Pakistan’s economic options during the coronavirus crisis
No matter what form of lockdown prevails in Pakistan, one thing is for sure, it will hurt the economy at large with the poorest households being affected the most. As the pandemic pushes the world towards a recession, thousands may lose jobs. According to the last census, a majority of our population, particularly those living in rural areas, earn around Rs 5,000 or less, which already greatly reduces the purchasing power of such households. Most daily wage labourers, both skilled and unskilled, are the most vulnerable and may slip further into destitution during the lockdown.
Let us try and estimate a number of people that are being adversely affected during this time. The Household Integrated Economic Survey (HIES) for 2015-16, divides the population into income quintiles, ranging from low income to high income. Out of the two lowest income quintiles, it was estimated that an average household spends 49 per cent of their expenditure on food, which came to about an estimate of Rs 9,700 a month in the years 2015 to 2016 and the current rates of inflation and living cost have not been factored in here. Out of the 32 million households in Pakistan at least 33 per cent fall in the lower and lowest most income quintiles. The total fiscal burden per month to just cover food for these families comes to over Rs100 billion. That is a mammoth amount to provide monthly.
Prime Minister Imran Khan announced a relief package recently, which includes Rs 150 billion of income support for four months. Each household will get Rs 3,000 per month. By that estimate, the monthly allocation is Rs38 billion for 12.5 million households. That’s 39 per cent of the total households in Pakistan. But Rs 3,000 will not cover food and expenditure. The shortfall is still Rs8,000 per month, per household at least. In fact, to cover that large a population share, we could require up to Rs133 billion, an additional Rs 96 billion per month. Add to this mix the fact that the pandemic is not going away in a month and we have a recipe for a sure fire disaster.
Furthermore, Pakistan’s economy is based on agriculture and textile, which will also take a hit if the situation prevails without any further planning. This may lead to widespread food insecurity, which may not only be a concern for those not financially stable but in fact would affect the entire country adversely. In such cases, hoarders tend to control markets and mark prices way above those approved by the government further making things harder for the populace.
Our country’s economy was not stable to begin with, with the World Bank estimating that the country’s Gross Domestic Product (GDP) growth slowed down to 3.3 percent during the fiscal year 2019. With a downward economic trend already prevalent and many already struggling to ends meet, the coronavirus presents unique economic, as well as security challenges.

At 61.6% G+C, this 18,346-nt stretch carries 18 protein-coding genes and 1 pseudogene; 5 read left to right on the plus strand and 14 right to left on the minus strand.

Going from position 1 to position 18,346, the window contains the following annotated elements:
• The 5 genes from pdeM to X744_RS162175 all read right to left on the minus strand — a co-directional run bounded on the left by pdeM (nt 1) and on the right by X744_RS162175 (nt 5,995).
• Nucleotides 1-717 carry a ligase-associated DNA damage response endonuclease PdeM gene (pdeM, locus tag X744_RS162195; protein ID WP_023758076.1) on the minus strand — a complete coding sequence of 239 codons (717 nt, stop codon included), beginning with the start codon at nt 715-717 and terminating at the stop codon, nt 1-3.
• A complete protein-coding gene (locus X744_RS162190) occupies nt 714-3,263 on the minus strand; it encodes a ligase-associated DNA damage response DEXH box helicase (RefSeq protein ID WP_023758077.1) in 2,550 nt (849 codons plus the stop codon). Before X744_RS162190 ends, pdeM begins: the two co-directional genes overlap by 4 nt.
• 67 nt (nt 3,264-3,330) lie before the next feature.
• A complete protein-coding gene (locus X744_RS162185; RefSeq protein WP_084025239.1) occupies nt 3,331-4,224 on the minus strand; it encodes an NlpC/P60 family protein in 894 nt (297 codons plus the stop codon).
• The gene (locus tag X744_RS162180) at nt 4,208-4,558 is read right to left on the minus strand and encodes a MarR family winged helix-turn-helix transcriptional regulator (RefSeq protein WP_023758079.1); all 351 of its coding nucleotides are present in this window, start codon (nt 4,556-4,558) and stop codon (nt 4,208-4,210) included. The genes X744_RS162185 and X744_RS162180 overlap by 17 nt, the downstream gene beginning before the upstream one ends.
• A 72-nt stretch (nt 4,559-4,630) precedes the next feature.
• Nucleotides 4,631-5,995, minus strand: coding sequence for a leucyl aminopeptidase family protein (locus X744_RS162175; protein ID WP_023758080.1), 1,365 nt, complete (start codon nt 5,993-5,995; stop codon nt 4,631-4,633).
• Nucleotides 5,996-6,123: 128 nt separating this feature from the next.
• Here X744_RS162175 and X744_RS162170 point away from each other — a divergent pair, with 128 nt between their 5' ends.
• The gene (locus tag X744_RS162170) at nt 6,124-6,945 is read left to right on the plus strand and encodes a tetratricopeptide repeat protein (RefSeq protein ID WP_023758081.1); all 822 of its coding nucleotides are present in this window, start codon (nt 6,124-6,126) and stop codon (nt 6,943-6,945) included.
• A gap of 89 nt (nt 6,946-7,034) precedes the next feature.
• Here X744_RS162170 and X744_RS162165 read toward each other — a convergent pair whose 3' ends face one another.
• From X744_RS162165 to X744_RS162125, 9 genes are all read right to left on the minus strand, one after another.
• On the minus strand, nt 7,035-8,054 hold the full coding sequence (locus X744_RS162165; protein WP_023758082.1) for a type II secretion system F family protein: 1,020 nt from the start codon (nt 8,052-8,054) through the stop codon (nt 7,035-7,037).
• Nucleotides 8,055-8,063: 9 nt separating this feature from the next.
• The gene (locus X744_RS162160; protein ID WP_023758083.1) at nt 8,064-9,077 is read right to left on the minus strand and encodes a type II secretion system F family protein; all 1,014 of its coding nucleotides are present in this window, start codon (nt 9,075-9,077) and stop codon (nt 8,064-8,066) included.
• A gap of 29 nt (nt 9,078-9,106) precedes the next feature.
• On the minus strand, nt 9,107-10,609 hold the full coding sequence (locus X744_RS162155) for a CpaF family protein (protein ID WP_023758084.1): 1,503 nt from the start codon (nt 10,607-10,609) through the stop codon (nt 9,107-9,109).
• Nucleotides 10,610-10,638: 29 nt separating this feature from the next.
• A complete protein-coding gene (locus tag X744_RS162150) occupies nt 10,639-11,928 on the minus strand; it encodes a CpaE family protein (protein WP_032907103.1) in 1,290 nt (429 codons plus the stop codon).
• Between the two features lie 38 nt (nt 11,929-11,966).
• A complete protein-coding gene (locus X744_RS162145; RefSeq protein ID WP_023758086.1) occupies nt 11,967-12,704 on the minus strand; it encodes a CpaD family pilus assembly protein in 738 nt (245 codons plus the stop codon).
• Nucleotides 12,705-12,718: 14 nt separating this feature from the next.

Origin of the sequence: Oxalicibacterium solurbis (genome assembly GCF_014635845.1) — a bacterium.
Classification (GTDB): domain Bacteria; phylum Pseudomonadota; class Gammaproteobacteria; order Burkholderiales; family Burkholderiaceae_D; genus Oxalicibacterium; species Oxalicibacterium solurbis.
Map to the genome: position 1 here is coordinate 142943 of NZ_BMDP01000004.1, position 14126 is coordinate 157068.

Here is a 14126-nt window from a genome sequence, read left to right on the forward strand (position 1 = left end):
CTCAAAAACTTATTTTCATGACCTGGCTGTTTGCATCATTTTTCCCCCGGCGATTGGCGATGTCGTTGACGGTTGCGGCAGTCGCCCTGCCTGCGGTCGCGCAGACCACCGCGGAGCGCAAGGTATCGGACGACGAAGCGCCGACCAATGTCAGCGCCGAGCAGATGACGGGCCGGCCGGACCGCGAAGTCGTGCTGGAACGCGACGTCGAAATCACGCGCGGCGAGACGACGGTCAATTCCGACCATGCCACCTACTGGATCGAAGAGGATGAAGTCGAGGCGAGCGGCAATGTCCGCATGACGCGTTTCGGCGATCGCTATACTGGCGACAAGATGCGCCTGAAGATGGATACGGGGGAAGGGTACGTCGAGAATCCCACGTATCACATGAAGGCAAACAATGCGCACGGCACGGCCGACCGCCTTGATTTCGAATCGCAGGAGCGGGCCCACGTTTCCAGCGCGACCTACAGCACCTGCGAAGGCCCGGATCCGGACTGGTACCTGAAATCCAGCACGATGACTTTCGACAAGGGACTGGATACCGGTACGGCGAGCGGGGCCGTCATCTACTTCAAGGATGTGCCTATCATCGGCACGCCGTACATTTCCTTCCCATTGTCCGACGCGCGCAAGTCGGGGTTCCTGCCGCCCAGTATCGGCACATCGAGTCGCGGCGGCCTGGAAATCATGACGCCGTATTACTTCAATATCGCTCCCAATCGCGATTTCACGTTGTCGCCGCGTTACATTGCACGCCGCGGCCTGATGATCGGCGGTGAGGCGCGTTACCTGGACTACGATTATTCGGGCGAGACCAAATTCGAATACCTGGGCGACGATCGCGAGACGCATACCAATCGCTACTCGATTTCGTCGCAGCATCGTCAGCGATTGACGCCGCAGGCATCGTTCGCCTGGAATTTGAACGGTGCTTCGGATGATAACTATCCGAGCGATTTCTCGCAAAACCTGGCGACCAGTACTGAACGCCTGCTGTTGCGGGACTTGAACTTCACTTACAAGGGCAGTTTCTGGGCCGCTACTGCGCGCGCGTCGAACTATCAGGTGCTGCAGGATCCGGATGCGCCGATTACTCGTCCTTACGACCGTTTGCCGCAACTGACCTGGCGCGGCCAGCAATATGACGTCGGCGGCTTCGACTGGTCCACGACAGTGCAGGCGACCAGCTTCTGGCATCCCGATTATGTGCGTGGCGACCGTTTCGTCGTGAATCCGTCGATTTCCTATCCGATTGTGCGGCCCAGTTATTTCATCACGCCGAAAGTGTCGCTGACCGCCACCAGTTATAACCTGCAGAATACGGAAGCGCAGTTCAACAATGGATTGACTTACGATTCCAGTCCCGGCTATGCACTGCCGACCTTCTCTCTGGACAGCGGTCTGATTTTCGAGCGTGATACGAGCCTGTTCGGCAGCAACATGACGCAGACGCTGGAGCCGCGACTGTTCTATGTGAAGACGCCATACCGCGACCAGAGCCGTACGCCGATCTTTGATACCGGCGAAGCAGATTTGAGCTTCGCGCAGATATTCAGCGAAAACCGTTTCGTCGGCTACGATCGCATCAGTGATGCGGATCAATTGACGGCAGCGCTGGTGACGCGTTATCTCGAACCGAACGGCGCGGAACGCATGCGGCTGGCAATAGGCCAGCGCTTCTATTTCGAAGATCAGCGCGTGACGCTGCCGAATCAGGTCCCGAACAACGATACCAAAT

The lockdown strategy has emerged after China successfully managed to clamp down on the virus by completely shutting down the epicentre of the disease, Wuhan and eventually almost the entire country. Having said that, an economy like China’s is also showing unprecedented signs of slowing down, something that has not happened in 44 years. It is estimated that the GDP growth will trickle down to one or two per cent from a robust 6.1 and many stand to lose jobs.
If an economic power like China is going through such turmoil, one can only imagine how we would fare in the long run. For now, people are cooperating and abiding by the government’s instructions but this cooperation could be short lived if people feel like their lives are in danger due to hunger and the lack of basic amenities. So what can the government do in such sensitive circumstances?
It can first and foremost plan better. Even when it was imminent that Pakistan will be hit by the novel coronavirus, the federal government took no immediate steps to circumvent the spread in the country. The matter became more convoluted when the provincial governments felt like they had no chance but to take their own measures, confusing the public about the severity of the virus.
There is still a dire need to follow a uniform policy that is coming from the federal government, so all the provinces are on the same page and can assist each other in solving the unique economic and healthcare issues that each province is facing. In addition, the government, along with ensuring that necessary transport for food and related goods is not stopped, should also ensure that prices of essential food items, such as wheat, sugar, rice and meat should not be inflated, while offering rebates where possible. This move may further help to placate those who may be financially suffering.
But in order to get immediate financial relief for the country, it may be necessary to look towards institutions such as the International Monetary Fund (IMF) and the World Bank, while also turning to our ally, China. According to a press release from IMF, Pakistan has already requested for the Fund’s Rapid Financing Instrument, while there is speculation that the on-going IMF programme will have to be renegotiated. It is also perhaps time to renegotiate the country’s internal financial models and structures, because even before the pandemic, Pakistan’s economy was barely afloat and had just turned to the IMF for a bailout.
The views expressed by the writer and the reader comments do not necessarily reflect the views and policies of The Express Tribune.